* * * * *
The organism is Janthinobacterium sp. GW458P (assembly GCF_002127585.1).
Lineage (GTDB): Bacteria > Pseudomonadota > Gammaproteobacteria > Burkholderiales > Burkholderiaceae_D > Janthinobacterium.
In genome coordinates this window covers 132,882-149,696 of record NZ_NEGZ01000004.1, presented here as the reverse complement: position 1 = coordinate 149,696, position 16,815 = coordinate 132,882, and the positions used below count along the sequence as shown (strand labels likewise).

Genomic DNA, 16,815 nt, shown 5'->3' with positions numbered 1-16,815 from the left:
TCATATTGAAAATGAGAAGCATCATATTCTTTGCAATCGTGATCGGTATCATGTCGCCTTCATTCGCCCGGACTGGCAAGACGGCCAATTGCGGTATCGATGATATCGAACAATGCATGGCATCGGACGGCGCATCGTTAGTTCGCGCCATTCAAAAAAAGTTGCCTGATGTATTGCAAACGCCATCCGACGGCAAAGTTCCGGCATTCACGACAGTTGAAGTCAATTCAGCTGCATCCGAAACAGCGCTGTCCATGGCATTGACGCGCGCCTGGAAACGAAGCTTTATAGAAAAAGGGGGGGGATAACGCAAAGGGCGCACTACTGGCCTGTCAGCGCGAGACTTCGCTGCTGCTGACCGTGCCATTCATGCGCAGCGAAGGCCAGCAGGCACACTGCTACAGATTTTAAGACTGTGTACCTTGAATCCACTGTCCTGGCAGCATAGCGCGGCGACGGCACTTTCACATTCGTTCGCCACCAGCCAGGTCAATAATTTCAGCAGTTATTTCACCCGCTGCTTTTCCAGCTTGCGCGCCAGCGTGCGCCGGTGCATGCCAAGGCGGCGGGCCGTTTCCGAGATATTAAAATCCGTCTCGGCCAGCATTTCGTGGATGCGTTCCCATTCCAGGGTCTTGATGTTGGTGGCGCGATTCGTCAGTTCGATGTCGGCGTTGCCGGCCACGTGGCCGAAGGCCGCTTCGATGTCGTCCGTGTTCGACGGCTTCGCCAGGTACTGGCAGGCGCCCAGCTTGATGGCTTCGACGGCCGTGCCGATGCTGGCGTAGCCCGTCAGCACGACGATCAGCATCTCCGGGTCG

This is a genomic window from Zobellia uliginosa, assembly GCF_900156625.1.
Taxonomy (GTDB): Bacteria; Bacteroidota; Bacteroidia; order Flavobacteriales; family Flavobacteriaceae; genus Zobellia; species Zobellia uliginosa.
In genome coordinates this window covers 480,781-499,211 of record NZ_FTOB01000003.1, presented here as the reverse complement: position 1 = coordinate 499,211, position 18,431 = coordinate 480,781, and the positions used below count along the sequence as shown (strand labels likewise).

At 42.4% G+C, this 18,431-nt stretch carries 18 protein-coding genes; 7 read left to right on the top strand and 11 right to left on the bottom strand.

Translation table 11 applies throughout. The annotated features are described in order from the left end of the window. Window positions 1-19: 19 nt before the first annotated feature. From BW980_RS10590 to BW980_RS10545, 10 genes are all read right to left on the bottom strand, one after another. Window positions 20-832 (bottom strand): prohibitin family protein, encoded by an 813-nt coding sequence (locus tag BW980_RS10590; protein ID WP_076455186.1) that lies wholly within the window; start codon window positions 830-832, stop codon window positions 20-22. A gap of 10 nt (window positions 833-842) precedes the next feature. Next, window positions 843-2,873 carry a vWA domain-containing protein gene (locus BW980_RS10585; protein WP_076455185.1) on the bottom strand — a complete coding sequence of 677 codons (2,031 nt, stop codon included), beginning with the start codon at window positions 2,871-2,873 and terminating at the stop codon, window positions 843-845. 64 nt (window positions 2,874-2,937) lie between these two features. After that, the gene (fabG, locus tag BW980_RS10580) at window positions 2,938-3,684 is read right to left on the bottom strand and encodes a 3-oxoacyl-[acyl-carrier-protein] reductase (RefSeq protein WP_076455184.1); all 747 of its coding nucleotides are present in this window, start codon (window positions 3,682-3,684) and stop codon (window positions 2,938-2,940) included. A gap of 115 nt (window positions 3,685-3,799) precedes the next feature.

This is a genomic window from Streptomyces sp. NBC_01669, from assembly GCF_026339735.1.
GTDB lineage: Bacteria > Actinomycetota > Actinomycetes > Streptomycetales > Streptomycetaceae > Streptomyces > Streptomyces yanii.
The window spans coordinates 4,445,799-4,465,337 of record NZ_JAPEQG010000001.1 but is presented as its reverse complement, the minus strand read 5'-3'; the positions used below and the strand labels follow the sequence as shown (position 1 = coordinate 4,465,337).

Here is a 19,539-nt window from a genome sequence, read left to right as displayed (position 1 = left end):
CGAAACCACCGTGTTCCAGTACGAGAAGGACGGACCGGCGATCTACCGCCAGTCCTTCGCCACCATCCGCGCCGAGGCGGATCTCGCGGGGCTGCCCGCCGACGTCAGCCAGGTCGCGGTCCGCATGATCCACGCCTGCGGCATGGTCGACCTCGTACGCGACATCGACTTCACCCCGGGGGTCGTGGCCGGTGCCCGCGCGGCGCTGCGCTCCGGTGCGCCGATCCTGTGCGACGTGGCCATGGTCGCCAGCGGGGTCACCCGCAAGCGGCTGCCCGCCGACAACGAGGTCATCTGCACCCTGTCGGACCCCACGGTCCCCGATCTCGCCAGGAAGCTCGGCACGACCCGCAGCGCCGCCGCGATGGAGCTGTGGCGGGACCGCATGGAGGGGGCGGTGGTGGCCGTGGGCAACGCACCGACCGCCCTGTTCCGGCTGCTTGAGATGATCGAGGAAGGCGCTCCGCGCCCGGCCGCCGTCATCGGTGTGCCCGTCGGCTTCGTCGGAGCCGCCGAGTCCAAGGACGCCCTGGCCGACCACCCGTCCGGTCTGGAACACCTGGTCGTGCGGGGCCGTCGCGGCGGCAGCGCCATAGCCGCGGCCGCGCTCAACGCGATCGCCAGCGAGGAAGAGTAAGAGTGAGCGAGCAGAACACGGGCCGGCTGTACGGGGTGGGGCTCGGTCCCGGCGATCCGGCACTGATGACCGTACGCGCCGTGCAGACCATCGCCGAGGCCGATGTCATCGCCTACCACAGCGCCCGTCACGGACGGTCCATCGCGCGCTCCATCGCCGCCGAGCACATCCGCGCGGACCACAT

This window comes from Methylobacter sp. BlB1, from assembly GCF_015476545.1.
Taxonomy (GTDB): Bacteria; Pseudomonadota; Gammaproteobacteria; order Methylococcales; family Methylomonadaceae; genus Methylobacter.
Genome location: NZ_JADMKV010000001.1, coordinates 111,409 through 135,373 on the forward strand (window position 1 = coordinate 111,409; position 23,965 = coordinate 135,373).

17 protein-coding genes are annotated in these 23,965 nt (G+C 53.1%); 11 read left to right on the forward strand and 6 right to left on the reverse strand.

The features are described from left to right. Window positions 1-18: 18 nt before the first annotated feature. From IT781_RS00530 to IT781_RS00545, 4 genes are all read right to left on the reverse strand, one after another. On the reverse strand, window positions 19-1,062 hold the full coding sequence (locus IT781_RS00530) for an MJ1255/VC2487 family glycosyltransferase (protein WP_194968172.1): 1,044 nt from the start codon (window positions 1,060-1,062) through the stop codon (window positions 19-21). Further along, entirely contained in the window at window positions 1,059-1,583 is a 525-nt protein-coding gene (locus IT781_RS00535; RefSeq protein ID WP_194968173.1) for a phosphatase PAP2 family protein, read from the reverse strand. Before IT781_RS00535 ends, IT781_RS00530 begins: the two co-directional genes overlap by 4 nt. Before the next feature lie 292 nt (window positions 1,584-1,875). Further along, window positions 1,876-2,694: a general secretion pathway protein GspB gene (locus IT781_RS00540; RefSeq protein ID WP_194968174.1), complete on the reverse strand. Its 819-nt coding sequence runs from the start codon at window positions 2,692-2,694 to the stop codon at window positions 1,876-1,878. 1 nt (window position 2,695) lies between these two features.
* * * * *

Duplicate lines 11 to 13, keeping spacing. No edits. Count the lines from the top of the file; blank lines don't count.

This is a genomic window from Streptomyces sp. NBC_01669, from assembly GCF_026339735.1.
GTDB lineage: Bacteria > Actinomycetota > Actinomycetes > Streptomycetales > Streptomycetaceae > Streptomyces > Streptomyces yanii.
The window spans coordinates 4,445,799-4,465,337 of record NZ_JAPEQG010000001.1 but is presented as its reverse complement, the minus strand read 5'-3'; the positions used below and the strand labels follow the sequence as shown (position 1 = coordinate 4,465,337).